The Liberal Democrats claim to have a unique selling point in the electoral market. They proudly trumpet their pledge to “revoke Article 50” if they win next month’s election.
It’s easy to make promises you won’t be in a position to keep. There’s no chance of the Lib Dems winning a majority or becoming the largest party at Westminster. They’ll be lucky to win more seats than the Scottish National Party, never mind Labour or the Conservatives. There hasn’t been a Liberal victory in a British general election since 1910, and this vote will be no exception.
But even if Jo Swinson’s party did live up to its own hype, its “Revoke” policy would be a disaster, guaranteeing that the Brexit crisis will drag on for many years to come. Like Boris Johnson and the Tories, the Lib Dems are cynically promising to “Get Brexit Done” (or done away with), while doing their very best to ensure it remains the central issue in British politics.
As Stephen Bush of the New Statesman has argued, using an election victory as a platform to revoke Article 50 would simply inaugurate a vicious circle for years if not decades:
Let’s say for a moment that the Liberal Democrats’ great hope, that they can use Brexit to realign politics, works. Let’s say it works so well that they hit the magical 35 percent mark, the line at which, under our eccentric electoral system, parties start to win majorities. 52 percent of the country would have their vote annulled by the votes of 35 percent.
Once the precedent was set for scrapping Brexit without a fresh referendum, Bush points out, there would be nothing to stop pro-Brexit parties from triggering Article 50 again after winning the next election: “General elections would become Brexit referendums by proxy, forever.”
Most people — whether they voted Leave or Remain in 2016 — would find the idea of “Brexit referendums by proxy, forever” about as inviting as a bucket of chlorine-spattered chicken. However, for the grifters and opportunists who’ve attached themselves to the Brexit debate in recent years, it sounds like political caviar.
This applies to Jo Swinson and the Lib Dems just as much as it does to Nigel Farage and the Brexit Party. They don’t want the issue to go away: they want an endless cycle of grievance and polarization on which their parties can feed.
Deal or No Deal
Of course, there’s no real prospect of the Lib Dems reaching that “magical 35 percent mark” on December 12. Swinson’s party knows it will never have to make good on its promise. Their fallback policy — the one they actually expect to implement if they’re in government — is to hold a second referendum with Remain as an option.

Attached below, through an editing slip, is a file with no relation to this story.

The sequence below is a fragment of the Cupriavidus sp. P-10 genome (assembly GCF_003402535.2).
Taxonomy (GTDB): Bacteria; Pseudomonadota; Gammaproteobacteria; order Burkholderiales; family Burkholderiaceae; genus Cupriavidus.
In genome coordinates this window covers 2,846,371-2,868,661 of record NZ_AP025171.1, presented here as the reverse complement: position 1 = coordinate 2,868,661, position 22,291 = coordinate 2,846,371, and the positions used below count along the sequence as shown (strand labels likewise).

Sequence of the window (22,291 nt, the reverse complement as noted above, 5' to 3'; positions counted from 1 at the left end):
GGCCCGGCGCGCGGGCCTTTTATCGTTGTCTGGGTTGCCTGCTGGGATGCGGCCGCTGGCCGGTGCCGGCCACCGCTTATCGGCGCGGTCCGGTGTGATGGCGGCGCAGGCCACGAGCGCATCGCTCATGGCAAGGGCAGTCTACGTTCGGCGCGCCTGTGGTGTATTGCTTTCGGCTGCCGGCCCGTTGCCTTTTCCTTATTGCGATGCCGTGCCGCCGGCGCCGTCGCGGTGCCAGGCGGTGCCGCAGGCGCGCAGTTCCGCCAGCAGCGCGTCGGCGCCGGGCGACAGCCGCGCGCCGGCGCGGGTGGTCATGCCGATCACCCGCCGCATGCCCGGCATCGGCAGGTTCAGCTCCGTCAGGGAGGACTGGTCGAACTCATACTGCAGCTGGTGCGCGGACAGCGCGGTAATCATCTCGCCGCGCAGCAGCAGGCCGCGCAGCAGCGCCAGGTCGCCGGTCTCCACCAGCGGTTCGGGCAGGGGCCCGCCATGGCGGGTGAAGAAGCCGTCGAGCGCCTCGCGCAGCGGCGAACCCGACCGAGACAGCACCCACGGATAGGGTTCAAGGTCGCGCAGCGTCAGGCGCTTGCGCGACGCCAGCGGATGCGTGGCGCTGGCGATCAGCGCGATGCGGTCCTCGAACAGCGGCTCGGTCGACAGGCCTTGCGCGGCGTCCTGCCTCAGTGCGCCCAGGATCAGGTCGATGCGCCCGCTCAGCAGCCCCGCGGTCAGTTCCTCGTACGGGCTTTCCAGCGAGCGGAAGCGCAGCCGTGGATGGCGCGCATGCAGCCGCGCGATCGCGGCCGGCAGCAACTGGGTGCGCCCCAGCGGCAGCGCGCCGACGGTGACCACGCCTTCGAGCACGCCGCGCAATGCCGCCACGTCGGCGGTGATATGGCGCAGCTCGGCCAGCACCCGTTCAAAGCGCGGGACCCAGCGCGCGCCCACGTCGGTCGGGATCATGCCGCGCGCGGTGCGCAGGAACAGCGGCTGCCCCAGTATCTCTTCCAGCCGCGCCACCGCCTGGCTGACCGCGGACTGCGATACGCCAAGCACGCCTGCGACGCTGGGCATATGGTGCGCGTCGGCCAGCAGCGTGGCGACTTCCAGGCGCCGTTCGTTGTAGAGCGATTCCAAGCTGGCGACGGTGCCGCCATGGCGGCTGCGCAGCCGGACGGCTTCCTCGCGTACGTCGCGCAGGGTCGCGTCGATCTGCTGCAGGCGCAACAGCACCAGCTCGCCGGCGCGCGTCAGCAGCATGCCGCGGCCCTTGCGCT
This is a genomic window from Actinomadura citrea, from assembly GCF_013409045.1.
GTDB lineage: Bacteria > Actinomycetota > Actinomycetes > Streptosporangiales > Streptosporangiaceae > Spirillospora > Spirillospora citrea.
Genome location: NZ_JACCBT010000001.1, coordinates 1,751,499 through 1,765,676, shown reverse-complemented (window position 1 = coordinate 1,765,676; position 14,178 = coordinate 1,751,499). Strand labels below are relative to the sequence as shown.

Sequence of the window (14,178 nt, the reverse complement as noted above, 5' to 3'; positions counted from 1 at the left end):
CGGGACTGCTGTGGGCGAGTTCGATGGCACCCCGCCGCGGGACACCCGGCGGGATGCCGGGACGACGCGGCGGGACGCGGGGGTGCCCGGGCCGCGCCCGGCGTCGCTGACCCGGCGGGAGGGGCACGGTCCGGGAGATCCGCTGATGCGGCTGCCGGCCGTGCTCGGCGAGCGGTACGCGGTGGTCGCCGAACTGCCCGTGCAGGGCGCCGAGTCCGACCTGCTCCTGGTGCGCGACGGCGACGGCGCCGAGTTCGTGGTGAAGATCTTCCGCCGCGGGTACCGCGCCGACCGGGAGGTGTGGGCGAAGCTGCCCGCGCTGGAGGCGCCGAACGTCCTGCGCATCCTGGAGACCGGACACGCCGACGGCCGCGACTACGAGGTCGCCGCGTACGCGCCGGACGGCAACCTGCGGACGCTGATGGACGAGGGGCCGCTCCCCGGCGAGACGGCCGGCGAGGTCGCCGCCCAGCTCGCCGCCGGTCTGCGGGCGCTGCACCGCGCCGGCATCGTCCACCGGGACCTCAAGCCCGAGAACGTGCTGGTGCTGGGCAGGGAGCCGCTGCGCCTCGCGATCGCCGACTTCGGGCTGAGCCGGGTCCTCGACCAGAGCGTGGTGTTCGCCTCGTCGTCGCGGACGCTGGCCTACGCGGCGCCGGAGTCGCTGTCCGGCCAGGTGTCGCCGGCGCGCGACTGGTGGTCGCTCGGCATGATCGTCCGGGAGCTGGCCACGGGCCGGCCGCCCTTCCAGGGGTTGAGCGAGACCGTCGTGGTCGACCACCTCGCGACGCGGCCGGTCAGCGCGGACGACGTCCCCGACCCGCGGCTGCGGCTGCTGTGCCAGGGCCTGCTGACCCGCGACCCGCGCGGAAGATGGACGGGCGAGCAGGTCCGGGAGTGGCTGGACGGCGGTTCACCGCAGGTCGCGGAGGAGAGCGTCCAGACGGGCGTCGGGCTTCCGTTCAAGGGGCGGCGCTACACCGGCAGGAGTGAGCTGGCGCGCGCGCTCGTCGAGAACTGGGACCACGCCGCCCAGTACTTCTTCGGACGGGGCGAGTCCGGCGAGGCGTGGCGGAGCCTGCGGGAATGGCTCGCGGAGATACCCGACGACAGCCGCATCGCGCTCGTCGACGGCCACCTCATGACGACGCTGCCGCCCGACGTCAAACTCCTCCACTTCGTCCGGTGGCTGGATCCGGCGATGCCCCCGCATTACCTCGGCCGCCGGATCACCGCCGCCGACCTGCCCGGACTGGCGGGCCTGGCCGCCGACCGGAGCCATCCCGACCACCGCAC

When Labour offers the same thing, the Lib Dems accuse it of being “pro-Brexit.” Labour’s sin, as far as they’re concerned, is to spell out what the second option in the referendum should be: a soft Brexit deal, based on principles set out by Labour, that could be rapidly negotiated with the European Union in advance of the vote.
In contrast, the Lib Dems have been extremely vague about the terms of their preferred referendum. What should the Leave option be: Theresa May’s deal? Boris Johnson’s? “No Deal”? Or something else entirely?
That yawning gap in their proposal owes a lot to the nature of the People’s Vote (PV) campaign, which put the idea of another referendum on the agenda in the first place. The PV leadership liked to give the impression that once a second vote on Brexit was called, the outcome was a mere formality.
They glossed over the fact that Brexit is still very popular with those who voted Leave in 2016. In most polls over the last year, the Remain side has had the advantage, but not by a big margin.
If you think victory is certain, there’s no need to plan for defeat. However, a Remain victory is anything but certain, and Labour’s policy will protect against the worst outcomes. The Lib Dems are happy to walk a political tightrope without a safety net, because they expect to land on someone else’s back if it all goes wrong.
Keeping the Options Open
Keeping things vague has another advantage for Swinson’s party. It leaves the door open for a coalition with the Conservatives in exchange for the promise of a referendum on Boris Johnson’s Brexit deal. Johnson is enough of an opportunist to go for that option if he felt it necessary.
As the experience of the coalition government between 2010 and 2015 showed, there’s a natural affinity between the Tories and the Lib Dems when it comes to economic policy. Brexit is the only issue that really divides them.
Chuka Umunna’s comments at the Lib Dem campaign launch were as clear as mud: “We are going out to be the biggest party in the House of Commons. It’s up to people to decide what happens after that.”
A second referendum is a risky enterprise under any circumstances. A second referendum organized by a Tory government, with a feral right-wing media framing the debate, would be a fiasco.
If something sounds too good to be true, there’s usually a reason for it. Swinson’s promise to make Brexit go away with one neat trick is as cynical as anything that was put on the side of a bus by the Leave campaign in 2016. To borrow a phrase from her former (and future?) coalition partners, Britain deserves better.